PROPER OPERATION

The tracked configuration of multi-terrain loaders obviously enables them to work in a greater variety of conditions than wheeled machines. However, you need to make a few modifications to the standard methods for skid-steer loaders in order to work safely in these machines. Three areas require special care: operating and turning on slopes, navigating “transitions” or areas with changing slope and grading or backdragging.

  • Working on Slopes.
    • Keep the heaviest end of the machine uphill.
    • Carry loads as low as possible.
    • Avoid unusually heavy loads. Always carry the lightest load possible when working on a slope.

The proper technique for turning on a slope is as follows: When turning to go down a slope, first stop the machine, then slowly turn the machine while backing down the slope. When turning to go up a slope, first stop the machine, then turn the machine while slowly backing down the slope or until the machine is facing the desired direction of travel, then proceed forward. Avoid making direct 90-degree turns when operating on a slope. Sharp turns cause unnecessary wear and can shove material between the track and roller wheels. In some cases, it can even result in track derailment and machine rollovers, so opt for three-point or “Y” turns instead.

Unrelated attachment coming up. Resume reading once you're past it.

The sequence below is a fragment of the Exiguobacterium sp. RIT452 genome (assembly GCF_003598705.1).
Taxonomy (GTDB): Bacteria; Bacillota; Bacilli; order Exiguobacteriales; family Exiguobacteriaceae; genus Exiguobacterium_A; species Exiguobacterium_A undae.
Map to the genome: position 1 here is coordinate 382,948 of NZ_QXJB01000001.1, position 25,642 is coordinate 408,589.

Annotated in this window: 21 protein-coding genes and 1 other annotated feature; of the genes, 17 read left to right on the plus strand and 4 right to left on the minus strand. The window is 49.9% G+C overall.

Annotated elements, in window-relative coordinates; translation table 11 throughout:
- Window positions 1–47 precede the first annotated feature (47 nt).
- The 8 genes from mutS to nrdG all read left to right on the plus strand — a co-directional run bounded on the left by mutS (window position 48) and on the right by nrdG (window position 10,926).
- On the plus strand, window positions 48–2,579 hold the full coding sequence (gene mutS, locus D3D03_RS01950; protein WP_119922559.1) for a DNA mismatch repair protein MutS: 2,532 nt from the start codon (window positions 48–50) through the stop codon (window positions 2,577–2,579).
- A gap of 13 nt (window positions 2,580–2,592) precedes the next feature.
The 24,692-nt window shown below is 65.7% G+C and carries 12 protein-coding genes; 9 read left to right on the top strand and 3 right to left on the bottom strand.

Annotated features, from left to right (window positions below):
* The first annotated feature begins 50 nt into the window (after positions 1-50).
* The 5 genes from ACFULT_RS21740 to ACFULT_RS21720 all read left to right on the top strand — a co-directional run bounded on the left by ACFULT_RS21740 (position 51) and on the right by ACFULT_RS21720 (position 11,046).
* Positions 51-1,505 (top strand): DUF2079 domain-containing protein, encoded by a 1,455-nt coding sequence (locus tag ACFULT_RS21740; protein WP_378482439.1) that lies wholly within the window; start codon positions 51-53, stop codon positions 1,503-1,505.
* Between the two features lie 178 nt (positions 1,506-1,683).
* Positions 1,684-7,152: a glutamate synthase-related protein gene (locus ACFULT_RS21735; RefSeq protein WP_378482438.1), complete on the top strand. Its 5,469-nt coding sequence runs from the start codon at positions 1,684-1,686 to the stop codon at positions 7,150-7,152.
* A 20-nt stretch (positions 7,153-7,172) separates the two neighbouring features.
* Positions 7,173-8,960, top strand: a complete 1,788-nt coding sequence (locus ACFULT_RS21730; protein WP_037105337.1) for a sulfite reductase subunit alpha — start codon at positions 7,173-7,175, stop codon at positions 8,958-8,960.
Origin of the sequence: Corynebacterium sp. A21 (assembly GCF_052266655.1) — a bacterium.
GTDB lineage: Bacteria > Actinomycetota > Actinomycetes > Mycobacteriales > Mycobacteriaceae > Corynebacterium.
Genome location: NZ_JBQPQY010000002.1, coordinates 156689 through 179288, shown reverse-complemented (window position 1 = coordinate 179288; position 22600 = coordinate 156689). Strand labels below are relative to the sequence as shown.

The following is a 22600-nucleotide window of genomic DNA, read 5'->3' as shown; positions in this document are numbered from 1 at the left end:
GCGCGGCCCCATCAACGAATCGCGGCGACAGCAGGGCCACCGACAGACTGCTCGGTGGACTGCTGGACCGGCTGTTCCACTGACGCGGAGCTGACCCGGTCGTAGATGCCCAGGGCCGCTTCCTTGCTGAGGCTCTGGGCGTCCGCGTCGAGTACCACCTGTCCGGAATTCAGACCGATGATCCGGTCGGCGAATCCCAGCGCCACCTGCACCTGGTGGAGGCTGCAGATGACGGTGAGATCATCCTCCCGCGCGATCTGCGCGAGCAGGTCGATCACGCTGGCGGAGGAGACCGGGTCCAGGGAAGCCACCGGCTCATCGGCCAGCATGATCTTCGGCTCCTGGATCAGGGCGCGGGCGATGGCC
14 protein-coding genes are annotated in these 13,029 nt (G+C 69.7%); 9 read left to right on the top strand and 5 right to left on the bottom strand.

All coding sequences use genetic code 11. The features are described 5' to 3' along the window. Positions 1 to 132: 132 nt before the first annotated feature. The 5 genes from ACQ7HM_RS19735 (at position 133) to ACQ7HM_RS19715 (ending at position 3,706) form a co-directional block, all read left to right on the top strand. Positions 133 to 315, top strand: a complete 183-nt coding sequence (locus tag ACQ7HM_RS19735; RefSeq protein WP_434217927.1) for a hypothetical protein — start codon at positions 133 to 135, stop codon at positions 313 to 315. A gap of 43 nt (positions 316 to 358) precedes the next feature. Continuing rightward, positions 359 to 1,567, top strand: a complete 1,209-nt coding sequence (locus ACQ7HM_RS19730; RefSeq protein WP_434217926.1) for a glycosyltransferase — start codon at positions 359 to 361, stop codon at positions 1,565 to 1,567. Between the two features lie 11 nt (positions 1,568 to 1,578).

NAVIGATING TRANSITIONS

Places with a change in slope or elevation, such as a curb, ledge or area where a level surface changes into a slope, require extra care. When traveling over a transition, the machine should be 90 degrees to the transition. The machine's tracks should always be fully supported by the ground. Not only is the machine's stability compromised if part of a track is hanging off a ledge, but the roller wheels are subjected to side stress and the wheels could ride up and over the drive lugs.

GRADING AND BACKDRAGGING